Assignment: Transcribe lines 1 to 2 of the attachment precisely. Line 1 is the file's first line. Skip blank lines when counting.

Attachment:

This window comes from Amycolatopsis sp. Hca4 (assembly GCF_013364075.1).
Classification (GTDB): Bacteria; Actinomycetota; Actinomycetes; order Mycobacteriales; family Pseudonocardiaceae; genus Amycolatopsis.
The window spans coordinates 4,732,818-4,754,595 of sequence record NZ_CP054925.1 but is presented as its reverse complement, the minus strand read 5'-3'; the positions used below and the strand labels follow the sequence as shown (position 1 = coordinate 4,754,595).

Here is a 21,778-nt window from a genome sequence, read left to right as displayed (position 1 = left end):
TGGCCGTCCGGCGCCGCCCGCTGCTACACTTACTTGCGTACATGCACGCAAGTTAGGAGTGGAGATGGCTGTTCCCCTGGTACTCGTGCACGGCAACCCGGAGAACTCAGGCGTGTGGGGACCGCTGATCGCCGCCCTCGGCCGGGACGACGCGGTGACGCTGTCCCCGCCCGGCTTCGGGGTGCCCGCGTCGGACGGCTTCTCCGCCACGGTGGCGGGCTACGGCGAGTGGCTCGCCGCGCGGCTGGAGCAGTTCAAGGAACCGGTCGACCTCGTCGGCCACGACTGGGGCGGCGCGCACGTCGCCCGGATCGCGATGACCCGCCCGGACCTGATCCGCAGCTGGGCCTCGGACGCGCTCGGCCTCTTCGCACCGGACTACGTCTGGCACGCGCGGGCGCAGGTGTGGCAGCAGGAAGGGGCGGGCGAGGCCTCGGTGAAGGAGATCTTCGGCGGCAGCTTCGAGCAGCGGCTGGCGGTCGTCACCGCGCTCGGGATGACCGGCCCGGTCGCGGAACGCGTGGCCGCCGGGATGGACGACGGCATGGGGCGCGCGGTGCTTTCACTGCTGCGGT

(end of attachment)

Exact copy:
This window comes from Amycolatopsis sp. Hca4 (assembly GCF_013364075.1).
Classification (GTDB): Bacteria; Actinomycetota; Actinomycetes; order Mycobacteriales; family Pseudonocardiaceae; genus Amycolatopsis.